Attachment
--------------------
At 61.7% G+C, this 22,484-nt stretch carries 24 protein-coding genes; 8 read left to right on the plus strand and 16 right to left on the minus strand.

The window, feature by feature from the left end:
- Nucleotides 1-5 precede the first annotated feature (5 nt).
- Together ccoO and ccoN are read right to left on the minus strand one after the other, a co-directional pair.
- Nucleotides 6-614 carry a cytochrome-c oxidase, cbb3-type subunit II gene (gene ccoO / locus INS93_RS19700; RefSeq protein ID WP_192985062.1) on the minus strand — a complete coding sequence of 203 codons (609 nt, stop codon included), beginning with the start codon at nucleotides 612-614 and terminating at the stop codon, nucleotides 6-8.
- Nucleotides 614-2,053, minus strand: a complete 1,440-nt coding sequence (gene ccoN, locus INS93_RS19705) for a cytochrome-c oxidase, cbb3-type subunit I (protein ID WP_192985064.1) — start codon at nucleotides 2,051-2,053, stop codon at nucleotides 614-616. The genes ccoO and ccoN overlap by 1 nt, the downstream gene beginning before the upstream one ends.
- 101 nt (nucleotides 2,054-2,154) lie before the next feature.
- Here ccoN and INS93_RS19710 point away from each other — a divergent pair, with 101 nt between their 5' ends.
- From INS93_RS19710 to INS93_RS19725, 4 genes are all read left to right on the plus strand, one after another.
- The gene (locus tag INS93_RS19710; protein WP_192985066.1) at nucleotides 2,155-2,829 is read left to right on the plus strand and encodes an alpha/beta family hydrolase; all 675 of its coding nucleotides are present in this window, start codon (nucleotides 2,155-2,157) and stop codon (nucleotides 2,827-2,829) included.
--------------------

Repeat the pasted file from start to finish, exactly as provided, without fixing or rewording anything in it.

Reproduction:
At 61.7% G+C, this 22,484-nt stretch carries 24 protein-coding genes; 8 read left to right on the plus strand and 16 right to left on the minus strand.

The window, feature by feature from the left end:
- Nucleotides 1-5 precede the first annotated feature (5 nt).
- Together ccoO and ccoN are read right to left on the minus strand one after the other, a co-directional pair.
- Nucleotides 6-614 carry a cytochrome-c oxidase, cbb3-type subunit II gene (gene ccoO / locus INS93_RS19700; RefSeq protein ID WP_192985062.1) on the minus strand — a complete coding sequence of 203 codons (609 nt, stop codon included), beginning with the start codon at nucleotides 612-614 and terminating at the stop codon, nucleotides 6-8.
- Nucleotides 614-2,053, minus strand: a complete 1,440-nt coding sequence (gene ccoN, locus INS93_RS19705) for a cytochrome-c oxidase, cbb3-type subunit I (protein ID WP_192985064.1) — start codon at nucleotides 2,051-2,053, stop codon at nucleotides 614-616. The genes ccoO and ccoN overlap by 1 nt, the downstream gene beginning before the upstream one ends.
- 101 nt (nucleotides 2,054-2,154) lie before the next feature.
- Here ccoN and INS93_RS19710 point away from each other — a divergent pair, with 101 nt between their 5' ends.
- From INS93_RS19710 to INS93_RS19725, 4 genes are all read left to right on the plus strand, one after another.
- The gene (locus tag INS93_RS19710; protein WP_192985066.1) at nucleotides 2,155-2,829 is read left to right on the plus strand and encodes an alpha/beta family hydrolase; all 675 of its coding nucleotides are present in this window, start codon (nucleotides 2,155-2,157) and stop codon (nucleotides 2,827-2,829) included.